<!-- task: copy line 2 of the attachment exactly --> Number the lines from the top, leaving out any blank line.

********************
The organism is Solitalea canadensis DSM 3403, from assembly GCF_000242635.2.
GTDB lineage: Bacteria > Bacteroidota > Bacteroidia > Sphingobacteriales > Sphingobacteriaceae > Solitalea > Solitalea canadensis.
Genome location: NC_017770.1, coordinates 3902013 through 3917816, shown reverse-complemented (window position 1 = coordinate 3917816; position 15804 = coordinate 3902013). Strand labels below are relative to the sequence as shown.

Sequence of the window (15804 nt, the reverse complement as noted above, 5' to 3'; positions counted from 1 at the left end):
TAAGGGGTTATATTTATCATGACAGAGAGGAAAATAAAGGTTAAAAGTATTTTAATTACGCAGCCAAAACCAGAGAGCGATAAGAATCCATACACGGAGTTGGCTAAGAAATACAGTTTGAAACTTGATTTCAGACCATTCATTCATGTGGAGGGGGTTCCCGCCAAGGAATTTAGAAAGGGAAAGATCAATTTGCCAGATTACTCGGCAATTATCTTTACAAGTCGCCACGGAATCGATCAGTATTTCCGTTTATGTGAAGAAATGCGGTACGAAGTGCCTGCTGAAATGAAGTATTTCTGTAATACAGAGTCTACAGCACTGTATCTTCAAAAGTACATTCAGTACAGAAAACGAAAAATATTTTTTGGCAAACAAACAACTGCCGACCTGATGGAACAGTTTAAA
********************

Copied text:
GTDB lineage: Bacteria > Bacteroidota > Bacteroidia > Sphingobacteriales > Sphingobacteriaceae > Solitalea > Solitalea canadensis.